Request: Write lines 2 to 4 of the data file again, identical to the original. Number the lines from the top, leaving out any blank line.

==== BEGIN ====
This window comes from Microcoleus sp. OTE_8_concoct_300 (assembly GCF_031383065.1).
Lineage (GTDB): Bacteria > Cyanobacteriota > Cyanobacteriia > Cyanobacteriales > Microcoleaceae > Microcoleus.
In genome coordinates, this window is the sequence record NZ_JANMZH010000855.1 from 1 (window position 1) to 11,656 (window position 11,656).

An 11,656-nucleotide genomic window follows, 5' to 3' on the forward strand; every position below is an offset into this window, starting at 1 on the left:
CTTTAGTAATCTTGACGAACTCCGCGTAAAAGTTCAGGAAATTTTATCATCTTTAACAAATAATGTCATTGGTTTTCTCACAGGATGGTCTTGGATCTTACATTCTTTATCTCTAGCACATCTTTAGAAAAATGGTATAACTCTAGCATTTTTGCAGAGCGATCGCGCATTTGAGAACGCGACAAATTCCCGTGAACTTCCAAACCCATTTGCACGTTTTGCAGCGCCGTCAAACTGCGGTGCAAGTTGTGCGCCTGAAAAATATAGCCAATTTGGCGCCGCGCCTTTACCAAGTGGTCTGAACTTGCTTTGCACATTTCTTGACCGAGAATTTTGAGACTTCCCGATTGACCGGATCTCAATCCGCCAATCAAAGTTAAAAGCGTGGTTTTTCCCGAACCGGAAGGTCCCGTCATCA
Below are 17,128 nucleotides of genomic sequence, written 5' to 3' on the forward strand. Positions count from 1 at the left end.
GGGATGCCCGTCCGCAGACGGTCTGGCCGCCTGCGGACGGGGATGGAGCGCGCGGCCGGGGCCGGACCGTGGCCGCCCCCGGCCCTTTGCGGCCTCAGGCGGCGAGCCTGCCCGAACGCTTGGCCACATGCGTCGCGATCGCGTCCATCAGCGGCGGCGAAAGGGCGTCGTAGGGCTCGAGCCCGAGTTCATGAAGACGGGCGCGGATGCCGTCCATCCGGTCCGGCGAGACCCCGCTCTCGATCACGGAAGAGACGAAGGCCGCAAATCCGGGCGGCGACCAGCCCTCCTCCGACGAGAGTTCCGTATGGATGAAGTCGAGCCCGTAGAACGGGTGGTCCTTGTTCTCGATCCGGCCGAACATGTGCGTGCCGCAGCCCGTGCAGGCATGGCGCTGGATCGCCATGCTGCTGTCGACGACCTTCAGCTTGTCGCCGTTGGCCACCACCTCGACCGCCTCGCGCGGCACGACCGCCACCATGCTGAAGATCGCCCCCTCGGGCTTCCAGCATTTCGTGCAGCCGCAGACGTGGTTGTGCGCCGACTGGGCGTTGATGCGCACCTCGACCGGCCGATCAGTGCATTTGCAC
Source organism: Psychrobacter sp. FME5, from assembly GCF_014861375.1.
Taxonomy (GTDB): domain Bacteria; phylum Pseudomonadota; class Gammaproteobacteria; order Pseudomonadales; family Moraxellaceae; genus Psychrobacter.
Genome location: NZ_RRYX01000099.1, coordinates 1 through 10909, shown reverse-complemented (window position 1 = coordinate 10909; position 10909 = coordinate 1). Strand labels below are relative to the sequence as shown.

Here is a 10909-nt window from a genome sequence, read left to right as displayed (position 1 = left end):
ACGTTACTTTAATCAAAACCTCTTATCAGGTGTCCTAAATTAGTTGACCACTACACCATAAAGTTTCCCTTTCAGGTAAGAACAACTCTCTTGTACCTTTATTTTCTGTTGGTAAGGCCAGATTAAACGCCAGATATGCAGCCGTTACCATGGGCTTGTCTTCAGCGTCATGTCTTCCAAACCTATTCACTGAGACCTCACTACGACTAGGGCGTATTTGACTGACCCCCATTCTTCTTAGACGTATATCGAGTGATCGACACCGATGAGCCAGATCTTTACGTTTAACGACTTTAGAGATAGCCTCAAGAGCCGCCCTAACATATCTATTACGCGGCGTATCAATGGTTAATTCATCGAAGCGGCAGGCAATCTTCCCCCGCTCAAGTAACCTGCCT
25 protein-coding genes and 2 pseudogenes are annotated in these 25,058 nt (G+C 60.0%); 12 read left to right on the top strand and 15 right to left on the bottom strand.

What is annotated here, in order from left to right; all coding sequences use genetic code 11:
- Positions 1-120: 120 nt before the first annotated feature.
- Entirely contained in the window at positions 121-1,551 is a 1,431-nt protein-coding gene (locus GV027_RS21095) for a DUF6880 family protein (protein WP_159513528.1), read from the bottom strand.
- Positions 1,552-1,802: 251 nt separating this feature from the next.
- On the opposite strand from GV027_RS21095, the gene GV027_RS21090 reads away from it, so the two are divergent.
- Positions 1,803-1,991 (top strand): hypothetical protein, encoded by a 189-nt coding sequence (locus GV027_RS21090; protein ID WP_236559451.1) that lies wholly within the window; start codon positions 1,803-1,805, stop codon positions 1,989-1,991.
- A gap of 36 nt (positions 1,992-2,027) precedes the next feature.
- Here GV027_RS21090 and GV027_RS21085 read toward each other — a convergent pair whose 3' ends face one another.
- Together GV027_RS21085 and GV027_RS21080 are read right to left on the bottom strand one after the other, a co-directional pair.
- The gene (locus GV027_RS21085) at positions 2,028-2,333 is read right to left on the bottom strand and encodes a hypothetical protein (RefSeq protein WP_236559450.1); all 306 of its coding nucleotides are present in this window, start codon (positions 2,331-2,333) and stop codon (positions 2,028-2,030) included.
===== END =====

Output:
Lineage (GTDB): Bacteria > Cyanobacteriota > Cyanobacteriia > Cyanobacteriales > Microcoleaceae > Microcoleus.
In genome coordinates, this window is the sequence record NZ_JANMZH010000855.1 from 1 (window position 1) to 11,656 (window position 11,656).

An 11,656-nucleotide genomic window follows, 5' to 3' on the forward strand; every position below is an offset into this window, starting at 1 on the left: